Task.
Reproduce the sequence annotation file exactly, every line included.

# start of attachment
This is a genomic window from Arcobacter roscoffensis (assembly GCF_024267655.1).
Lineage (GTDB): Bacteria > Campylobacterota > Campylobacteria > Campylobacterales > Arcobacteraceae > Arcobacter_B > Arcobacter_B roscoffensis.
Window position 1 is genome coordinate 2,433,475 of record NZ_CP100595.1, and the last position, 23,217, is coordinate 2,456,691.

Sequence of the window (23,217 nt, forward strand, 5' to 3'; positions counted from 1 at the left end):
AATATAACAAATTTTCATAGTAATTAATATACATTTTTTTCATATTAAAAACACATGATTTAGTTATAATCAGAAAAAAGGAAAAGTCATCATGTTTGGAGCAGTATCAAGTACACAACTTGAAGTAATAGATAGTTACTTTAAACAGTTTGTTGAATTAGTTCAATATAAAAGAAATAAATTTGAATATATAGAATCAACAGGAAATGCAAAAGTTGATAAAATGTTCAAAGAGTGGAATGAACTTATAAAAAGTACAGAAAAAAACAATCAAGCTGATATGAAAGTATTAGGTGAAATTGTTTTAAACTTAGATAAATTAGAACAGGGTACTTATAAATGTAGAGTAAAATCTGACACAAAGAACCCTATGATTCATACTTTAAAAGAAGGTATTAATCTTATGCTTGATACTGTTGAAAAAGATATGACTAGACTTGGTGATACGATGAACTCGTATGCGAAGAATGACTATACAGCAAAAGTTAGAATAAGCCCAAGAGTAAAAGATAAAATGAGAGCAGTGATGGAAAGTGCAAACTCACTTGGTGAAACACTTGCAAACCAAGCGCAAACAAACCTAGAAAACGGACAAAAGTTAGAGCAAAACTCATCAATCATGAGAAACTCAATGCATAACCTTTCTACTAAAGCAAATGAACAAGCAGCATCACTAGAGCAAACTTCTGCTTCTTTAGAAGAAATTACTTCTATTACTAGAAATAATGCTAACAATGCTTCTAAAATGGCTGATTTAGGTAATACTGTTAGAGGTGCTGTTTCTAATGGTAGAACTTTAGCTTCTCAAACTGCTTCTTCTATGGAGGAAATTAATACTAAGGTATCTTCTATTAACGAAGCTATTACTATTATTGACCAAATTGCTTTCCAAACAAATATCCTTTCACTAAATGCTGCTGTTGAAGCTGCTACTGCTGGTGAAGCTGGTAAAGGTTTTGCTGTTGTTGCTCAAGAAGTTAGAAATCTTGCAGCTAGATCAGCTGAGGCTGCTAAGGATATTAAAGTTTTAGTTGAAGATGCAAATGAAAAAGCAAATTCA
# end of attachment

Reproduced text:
This is a genomic window from Arcobacter roscoffensis (assembly GCF_024267655.1).
Lineage (GTDB): Bacteria > Campylobacterota > Campylobacteria > Campylobacterales > Arcobacteraceae > Arcobacter_B > Arcobacter_B roscoffensis.
Window position 1 is genome coordinate 2,433,475 of record NZ_CP100595.1, and the last position, 23,217, is coordinate 2,456,691.

Sequence of the window (23,217 nt, forward strand, 5' to 3'; positions counted from 1 at the left end):
AATATAACAAATTTTCATAGTAATTAATATACATTTTTTTCATATTAAAAACACATGATTTAGTTATAATCAGAAAAAAGGAAAAGTCATCATGTTTGGAGCAGTATCAAGTACACAACTTGAAGTAATAGATAGTTACTTTAAACAGTTTGTTGAATTAGTTCAATATAAAAGAAATAAATTTGAATATATAGAATCAACAGGAAATGCAAAAGTTGATAAAATGTTCAAAGAGTGGAATGAACTTATAAAAAGTACAGAAAAAAACAATCAAGCTGATATGAAAGTATTAGGTGAAATTGTTTTAAACTTAGATAAATTAGAACAGGGTACTTATAAATGTAGAGTAAAATCTGACACAAAGAACCCTATGATTCATACTTTAAAAGAAGGTATTAATCTTATGCTTGATACTGTTGAAAAAGATATGACTAGACTTGGTGATACGATGAACTCGTATGCGAAGAATGACTATACAGCAAAAGTTAGAATAAGCCCAAGAGTAAAAGATAAAATGAGAGCAGTGATGGAAAGTGCAAACTCACTTGGTGAAACACTTGCAAACCAAGCGCAAACAAACCTAGAAAACGGACAAAAGTTAGAGCAAAACTCATCAATCATGAGAAACTCAATGCATAACCTTTCTACTAAAGCAAATGAACAAGCAGCATCACTAGAGCAAACTTCTGCTTCTTTAGAAGAAATTACTTCTATTACTAGAAATAATGCTAACAATGCTTCTAAAATGGCTGATTTAGGTAATACTGTTAGAGGTGCTGTTTCTAATGGTAGAACTTTAGCTTCTCAAACTGCTTCTTCTATGGAGGAAATTAATACTAAGGTATCTTCTATTAACGAAGCTATTACTATTATTGACCAAATTGCTTTCCAAACAAATATCCTTTCACTAAATGCTGCTGTTGAAGCTGCTACTGCTGGTGAAGCTGGTAAAGGTTTTGCTGTTGTTGCTCAAGAAGTTAGAAATCTTGCAGCTAGATCAGCTGAGGCTGCTAAGGATATTAAAGTTTTAGTTGAAGATGCAAATGAAAAAGCAAATTCA